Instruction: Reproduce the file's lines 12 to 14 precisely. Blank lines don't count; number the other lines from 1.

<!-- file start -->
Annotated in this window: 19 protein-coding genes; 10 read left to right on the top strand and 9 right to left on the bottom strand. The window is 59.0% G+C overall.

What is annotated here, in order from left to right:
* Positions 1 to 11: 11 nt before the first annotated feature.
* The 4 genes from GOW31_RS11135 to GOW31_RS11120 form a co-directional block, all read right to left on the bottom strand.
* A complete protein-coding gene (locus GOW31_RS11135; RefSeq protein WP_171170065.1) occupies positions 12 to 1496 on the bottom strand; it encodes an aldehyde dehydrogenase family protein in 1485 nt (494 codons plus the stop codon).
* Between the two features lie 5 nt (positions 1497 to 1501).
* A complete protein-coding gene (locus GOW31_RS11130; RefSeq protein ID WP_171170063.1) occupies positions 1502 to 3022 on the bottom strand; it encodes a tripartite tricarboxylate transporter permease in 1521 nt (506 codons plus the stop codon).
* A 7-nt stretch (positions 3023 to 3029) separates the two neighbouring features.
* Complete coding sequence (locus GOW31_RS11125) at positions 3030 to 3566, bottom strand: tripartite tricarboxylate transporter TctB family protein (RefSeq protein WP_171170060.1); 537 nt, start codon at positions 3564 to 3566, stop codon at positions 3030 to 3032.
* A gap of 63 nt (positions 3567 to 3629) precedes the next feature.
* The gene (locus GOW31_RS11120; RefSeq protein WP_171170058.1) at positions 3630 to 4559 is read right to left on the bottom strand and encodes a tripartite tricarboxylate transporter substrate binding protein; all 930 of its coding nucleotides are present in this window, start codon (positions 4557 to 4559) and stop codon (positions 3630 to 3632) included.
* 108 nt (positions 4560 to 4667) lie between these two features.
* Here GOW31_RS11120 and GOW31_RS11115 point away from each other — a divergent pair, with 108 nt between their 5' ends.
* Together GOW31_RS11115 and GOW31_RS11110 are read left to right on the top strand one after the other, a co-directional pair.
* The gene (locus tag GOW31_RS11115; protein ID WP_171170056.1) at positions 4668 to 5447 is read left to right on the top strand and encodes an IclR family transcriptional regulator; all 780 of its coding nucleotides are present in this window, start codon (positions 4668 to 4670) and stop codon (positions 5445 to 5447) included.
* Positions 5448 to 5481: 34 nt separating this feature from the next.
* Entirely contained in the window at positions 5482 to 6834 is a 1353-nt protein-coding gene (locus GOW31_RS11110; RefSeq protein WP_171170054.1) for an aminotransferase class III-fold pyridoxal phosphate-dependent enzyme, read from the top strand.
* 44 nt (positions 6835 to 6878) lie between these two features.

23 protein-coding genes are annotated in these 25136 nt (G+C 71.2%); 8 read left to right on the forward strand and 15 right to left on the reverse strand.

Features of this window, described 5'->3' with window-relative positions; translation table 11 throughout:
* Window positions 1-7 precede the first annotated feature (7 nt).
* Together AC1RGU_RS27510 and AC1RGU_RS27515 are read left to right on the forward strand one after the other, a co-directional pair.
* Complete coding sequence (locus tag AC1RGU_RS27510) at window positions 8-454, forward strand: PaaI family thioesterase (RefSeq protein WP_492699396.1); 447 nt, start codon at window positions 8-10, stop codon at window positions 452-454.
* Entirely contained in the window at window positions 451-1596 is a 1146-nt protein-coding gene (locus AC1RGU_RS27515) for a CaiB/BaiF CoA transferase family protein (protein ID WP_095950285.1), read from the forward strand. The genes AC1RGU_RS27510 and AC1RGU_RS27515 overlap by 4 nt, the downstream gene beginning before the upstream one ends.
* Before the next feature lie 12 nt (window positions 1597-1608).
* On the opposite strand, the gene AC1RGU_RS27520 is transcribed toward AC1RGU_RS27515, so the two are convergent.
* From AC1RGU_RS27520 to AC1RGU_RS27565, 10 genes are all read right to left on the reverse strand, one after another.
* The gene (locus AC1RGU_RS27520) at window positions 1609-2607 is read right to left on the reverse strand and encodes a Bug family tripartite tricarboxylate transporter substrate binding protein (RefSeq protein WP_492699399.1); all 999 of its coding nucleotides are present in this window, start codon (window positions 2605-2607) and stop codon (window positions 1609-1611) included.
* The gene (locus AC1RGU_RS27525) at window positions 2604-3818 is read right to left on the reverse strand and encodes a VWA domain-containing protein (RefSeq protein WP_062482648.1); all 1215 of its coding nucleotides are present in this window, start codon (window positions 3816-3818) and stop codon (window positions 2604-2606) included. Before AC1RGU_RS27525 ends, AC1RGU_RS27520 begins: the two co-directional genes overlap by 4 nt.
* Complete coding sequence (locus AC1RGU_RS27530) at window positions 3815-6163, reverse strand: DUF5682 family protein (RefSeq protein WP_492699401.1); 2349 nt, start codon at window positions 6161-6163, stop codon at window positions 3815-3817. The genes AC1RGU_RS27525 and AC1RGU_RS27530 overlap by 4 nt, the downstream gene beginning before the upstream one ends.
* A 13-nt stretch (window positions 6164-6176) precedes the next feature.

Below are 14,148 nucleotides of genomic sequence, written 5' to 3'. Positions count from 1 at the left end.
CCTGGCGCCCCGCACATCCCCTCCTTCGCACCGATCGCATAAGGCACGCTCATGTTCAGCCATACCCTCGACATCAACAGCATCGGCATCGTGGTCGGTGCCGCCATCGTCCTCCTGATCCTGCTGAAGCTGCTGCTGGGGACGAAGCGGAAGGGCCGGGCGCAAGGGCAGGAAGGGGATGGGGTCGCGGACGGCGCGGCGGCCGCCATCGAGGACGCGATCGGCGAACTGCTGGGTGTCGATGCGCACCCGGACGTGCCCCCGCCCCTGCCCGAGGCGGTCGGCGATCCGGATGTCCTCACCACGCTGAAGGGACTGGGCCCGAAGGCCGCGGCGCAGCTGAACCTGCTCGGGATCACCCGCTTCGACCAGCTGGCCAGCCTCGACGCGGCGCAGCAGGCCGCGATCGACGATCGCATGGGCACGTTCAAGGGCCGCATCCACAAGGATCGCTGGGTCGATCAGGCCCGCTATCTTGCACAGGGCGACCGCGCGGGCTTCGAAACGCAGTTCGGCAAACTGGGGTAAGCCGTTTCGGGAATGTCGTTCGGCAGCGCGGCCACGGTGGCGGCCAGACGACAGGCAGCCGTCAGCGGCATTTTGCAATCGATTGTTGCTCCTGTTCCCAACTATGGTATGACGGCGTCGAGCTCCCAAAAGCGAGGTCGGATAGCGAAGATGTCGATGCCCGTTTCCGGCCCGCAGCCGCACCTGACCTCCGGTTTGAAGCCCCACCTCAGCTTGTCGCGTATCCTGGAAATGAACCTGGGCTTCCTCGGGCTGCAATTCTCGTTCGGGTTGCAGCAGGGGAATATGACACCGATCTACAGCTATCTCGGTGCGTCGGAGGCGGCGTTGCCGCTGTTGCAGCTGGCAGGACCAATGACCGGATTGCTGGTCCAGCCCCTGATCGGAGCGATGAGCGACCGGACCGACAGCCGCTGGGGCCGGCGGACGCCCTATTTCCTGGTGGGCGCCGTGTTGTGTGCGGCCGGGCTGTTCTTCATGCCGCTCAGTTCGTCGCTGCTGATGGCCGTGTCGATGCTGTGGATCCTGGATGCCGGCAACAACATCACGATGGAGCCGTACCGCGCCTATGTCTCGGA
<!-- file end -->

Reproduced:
* 108 nt (positions 4560 to 4667) lie between these two features.
* Here GOW31_RS11120 and GOW31_RS11115 point away from each other — a divergent pair, with 108 nt between their 5' ends.
* Together GOW31_RS11115 and GOW31_RS11110 are read left to right on the top strand one after the other, a co-directional pair.